The Australian Competition and Consumer Commission announced Tuesday that it was going to take legal action against Apple for allegedly “misleading’”consumers with the iPad’s 4G label. Now it looks like Sweden and Britain want to do the same. The Verge reports:

Apple may be facing legal challenges in a growing number of countries for touting the "4G" capability of its new iPad. Both Sweden and the UK indicated that they have received numerous consumer complaints about the iPad, which is advertised as a 4G tablet in both countries despite not working on LTE in either. "One may rightfully ask if the marketing of the new iPad is misleading," said Marek Andersson of the Swedish Consumer Agency, which is considering launching an investigation over whether the ads run afoul of consumer protection laws. The UK's Advertising Standards Authority, meanwhile, has told Pocket-lint that it is currently assessing complaints from consumers to "establish whether or not there is a problem under the [Advertising] Code."

The new iPad works on 4G LTE, but only in North America. Even in places like Sweden that have robust 4G networks, the iPad only supports the 700MHz and 2100MHz spectrum bands, which aren't going to be adapted to LTE in those countries any time soon.

Apple, however, has taken steps to appease Australian customers after the allegations came to light. The Post’s Hayley Tsukayama reports:

Following allegations by an Australian agency that Apple’s advertising deceived people into thinking its new iPad could run on on all 4G networks, the company has said that it will offer refunds to any iPad buyers who believe they’ve been misled.

According to a report from the Australian Broadcasting Corporation,the Australian Competition and Consumer Commission told a federal court that Apple had not heeded warnings from the consumer watchdog that it was misleading consumers.

In court, the report said, Apple said that it never claimed that the device would work on Australia’s 4G networks, which are run by the telecom company Telstra. The iPad is, of course, compatible with what is known as “4G” in the U.S. — the LTE networks of Verizon and AT&T — but doesn’t work with the LTE in Australia. The networks operate on different frequencies.

According to a report from Fox News, Apple lawyer Paul Anastassiou said, “At no point in any promotional material for which Apple was responsible has Apple said at any time that the new Apple device is compatible [with Telstra 4G].” He continued, “No such representation in our submission is conveyed by the use of the acronym 4G in the name of the device...Prior to the launch of the product there was significant press pointing out that the device is not compatible with the Telstra 4G LTE network.”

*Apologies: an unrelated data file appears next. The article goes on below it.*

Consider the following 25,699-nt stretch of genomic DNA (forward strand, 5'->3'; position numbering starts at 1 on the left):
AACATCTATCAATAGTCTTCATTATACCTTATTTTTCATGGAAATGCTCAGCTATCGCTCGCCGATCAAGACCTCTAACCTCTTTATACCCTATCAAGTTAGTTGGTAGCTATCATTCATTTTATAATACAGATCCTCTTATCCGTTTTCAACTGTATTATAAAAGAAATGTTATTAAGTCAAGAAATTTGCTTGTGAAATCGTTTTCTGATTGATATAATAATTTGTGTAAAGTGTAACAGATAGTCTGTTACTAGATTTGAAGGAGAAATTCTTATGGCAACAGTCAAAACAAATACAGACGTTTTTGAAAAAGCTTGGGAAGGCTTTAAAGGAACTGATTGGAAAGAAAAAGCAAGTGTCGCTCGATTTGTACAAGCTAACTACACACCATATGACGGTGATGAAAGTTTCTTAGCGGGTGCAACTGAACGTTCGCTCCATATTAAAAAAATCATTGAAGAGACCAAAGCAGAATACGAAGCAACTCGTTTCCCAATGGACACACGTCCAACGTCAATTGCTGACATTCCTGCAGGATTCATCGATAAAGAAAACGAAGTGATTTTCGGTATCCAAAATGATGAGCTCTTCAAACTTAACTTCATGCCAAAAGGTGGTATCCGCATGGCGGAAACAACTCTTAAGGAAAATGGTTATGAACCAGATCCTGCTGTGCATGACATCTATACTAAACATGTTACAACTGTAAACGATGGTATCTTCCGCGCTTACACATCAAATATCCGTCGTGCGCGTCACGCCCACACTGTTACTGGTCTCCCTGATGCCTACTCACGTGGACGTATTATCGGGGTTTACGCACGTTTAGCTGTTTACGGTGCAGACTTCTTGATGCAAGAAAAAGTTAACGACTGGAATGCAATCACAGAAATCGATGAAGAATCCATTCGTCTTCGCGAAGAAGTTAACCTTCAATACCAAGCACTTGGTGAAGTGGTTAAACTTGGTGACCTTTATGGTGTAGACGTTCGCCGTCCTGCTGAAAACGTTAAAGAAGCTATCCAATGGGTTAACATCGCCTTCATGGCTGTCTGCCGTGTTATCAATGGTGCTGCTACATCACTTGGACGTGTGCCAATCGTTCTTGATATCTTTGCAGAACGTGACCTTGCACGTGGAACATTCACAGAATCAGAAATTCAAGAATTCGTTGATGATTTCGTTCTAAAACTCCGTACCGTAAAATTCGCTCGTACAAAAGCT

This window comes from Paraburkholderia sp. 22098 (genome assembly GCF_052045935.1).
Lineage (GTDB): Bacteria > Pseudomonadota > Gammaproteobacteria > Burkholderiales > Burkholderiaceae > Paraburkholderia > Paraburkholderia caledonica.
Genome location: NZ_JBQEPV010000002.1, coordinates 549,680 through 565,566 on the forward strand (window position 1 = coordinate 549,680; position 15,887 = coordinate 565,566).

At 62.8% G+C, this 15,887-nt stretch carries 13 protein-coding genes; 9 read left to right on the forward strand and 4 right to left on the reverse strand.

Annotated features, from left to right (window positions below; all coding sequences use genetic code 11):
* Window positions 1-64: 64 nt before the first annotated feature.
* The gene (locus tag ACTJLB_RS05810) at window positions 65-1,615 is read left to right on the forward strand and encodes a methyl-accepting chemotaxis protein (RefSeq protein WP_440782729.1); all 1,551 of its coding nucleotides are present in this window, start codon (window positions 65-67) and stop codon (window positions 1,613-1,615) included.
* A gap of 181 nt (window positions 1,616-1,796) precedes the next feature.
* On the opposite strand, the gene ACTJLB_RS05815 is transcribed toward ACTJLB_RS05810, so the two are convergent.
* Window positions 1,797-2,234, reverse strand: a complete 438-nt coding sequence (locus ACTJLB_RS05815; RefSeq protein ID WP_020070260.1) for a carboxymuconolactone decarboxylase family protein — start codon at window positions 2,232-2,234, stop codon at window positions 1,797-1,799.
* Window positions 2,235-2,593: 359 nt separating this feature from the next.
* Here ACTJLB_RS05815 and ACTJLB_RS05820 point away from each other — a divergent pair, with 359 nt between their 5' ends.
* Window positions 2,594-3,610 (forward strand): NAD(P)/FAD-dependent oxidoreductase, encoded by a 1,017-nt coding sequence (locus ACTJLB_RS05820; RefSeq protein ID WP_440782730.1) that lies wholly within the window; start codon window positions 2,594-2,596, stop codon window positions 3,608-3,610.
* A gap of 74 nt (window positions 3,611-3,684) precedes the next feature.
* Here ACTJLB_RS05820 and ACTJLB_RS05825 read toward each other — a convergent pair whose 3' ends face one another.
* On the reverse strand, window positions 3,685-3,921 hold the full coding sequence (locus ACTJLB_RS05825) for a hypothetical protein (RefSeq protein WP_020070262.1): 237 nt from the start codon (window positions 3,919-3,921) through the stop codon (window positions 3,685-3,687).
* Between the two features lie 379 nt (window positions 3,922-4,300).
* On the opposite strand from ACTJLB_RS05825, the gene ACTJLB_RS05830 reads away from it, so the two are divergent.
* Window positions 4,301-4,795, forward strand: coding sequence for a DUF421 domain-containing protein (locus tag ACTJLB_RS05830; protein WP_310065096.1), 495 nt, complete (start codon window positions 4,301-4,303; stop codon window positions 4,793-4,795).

In addition to granting refunds, the company also agreed to post statements at points of sale to make it “plain that there is no claim made in relation to the device that it is capable of connecting with the Telstra 4G LTE network.”

In other iPad news, Apple finally has responded to criticism about the new tablet’s battery, reports:

As noted by our own Devindra Hardawar, the new iPad’s battery is almost 70 percent bigger than the iPad 2′s (11,560 mAh versus 6,944 mAh) to help power the Retina display, A5X processor, and LTE connectivity. With that, consumers can expect a much longer charging period and not being able to charge up while playing games and video. But DisplayMate recently leveled criticism at Apple when it said the iPad is only 90 percent charged when it first displays a 100 percent charge.

Apple’s Tchao pushed back on the iPad criticisms, saying all iOS devices have had the same charging behavior. The devices all actually say they are charged to 100 percent, but before they hit a complete charge, the devices discharge and recharge slightly until unplugged. Apple designed the devices to do this to protect the battery even if you leave them on a charger for long periods of time.

“That circuitry is designed so you can keep your device plugged in as long as you would like,” Tchao told AllThingsD. “It’s a great feature that’s always been in iOS.”

As the owner of an iPad 2 and iPhone 4S, that explanation makes sense to me, There have been times in my own experience where the top percentage of charge on either device seemed to the vary slightly from what it displayed while charging. But the difference in battery life per different charges has never been noticeable.